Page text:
A new piece of flash fiction, about a guy with a secret.
I should have known better, I suppose. All of those years of caution, and then in one moment I said one sentence, spoken out of the sheer exhaustion of always having to hide. Afterwards I stood there, mouth hanging open a little, breathing hard, looking at their appalled faces. And I imagined sounds -- the sound of a boulder crashing downhill, the noise of walls collapsing, of a stone edifice sliding into ruin.
It began in high school. Everything about me was a practiced game. I was a strong guy, on the wrestling team, and made my way through classes by flashing a handsome smile, being polite, and always asking for help. I found out a profound truth; no one wants to fail a really nice guy. I played that card every day, and in four years I was wearing the blue robes and the funny hat, shaking hands with the principal as he handed me the piece of paper that said that the high school had done the best they could with me.
I never really planned on college, but my wrestling coach pushed for it. Pushed hard. I just smiled and hoped he'd forget about it. He didn't, and a scout he'd invited saw me at a match. I had a wrestling scholarship before it really registered with me what had happened.
I was afraid, but I shouldn't have been. The state college I attended wasn't so much different than my high school experience, and I found that a friendly smile went just as far there. I got a succession of Cs and Ds -- passing, enough to keep me moving through the ranks just as I had in high school. I declared a business major, graduated again, and within three weeks had gotten a job as a junior manager in a marketing firm.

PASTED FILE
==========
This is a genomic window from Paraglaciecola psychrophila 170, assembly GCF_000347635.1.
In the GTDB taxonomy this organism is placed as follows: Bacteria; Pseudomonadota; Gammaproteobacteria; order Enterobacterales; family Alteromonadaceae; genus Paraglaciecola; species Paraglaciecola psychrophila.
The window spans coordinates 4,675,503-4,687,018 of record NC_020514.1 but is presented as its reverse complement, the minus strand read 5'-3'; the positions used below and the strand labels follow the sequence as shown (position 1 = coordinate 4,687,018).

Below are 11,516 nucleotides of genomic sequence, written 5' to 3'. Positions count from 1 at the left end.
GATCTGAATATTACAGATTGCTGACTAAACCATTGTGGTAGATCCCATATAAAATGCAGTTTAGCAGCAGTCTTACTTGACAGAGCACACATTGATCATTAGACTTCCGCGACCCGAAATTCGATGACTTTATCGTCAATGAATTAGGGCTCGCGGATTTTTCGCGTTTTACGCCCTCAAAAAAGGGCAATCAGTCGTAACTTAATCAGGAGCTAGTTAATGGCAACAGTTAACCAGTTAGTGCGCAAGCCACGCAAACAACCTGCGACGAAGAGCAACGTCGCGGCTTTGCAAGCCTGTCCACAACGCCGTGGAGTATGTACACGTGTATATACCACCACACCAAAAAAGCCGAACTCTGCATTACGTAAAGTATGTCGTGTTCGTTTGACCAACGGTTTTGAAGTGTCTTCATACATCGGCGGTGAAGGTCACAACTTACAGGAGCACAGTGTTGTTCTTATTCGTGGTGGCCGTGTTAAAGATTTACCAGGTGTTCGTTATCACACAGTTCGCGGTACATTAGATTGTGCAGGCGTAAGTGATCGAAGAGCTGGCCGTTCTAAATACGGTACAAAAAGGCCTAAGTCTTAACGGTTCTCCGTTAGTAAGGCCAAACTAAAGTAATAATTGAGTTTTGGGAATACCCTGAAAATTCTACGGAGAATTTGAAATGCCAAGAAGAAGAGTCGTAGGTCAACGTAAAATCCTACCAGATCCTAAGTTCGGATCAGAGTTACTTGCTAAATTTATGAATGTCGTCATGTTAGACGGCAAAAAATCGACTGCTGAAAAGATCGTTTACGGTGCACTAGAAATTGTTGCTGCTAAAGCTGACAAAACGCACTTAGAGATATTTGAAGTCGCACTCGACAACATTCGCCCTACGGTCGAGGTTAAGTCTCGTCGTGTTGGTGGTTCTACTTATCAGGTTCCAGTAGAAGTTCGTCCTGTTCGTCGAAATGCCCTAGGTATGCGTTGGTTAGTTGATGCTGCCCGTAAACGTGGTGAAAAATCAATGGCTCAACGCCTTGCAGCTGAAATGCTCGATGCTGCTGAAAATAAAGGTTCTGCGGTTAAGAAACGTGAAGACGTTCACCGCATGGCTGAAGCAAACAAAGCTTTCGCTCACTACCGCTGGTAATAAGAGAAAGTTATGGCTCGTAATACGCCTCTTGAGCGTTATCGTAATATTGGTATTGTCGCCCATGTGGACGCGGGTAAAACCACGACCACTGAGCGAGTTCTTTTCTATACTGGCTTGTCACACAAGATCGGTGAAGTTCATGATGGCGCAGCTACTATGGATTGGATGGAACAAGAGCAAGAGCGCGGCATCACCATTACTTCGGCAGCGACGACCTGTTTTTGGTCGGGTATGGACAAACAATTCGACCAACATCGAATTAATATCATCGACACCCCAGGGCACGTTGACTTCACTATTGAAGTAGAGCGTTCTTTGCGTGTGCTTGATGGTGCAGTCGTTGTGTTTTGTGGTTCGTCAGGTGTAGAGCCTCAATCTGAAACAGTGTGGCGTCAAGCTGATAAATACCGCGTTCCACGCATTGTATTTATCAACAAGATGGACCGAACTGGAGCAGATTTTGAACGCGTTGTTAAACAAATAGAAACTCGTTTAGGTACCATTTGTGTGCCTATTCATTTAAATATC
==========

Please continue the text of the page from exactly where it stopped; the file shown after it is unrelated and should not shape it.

You push a heavy weight up a hill, knowing that at some point it will get too steep, the weight will turn beneath your hands and begin to bounce back downward, very likely crushing you in the process. But you keep pushing because it's what you've always done. Or maybe that's not the right image; it's like walls, walls that have been built to fit whatever people believe you to be. It may well be that the strongest force in the world is the force of other people's expectations. It builds a structure around you, people add stones and joists and bricks, as they think they've figured out who you are, what you are, where you're going. The longer you let it go on, the more difficult it is to alter it, and eventually the only way to alter it is to destroy it completely.
I rose through the ranks, still smiling, shaking hands, warm, friendly, the model of the honest, hard-working guy who always did what was needed. But the secret -- it was still that boulder ahead of me, threatening to go out of control; still the flaw in the foundation that would bring the entire building down.
I made senior manager today.
At the celebration there was cake, punch, gifts. The president of the company was there. I was presented with a book of business wisdom -- that's what the president told me, as he handed it to me, saying with a grin that I hardly needed it. But then he turned to the crowd, all holding their plates of cake and punch cups, and said, "I think no better description of your contribution to the company could be stated than the passage I've marked on page 79. Would you do us the honor of reading it to us?"
And I stood there. A moment passed, and stretched out to the breaking point. I looked at the bright expectation in their faces, and the weight of it all became insupportable. At that moment I knew that the boulder had slipped loose, the walls had begun to crumble.
And I turned to the crowd, and I said, "I can't. I can't read."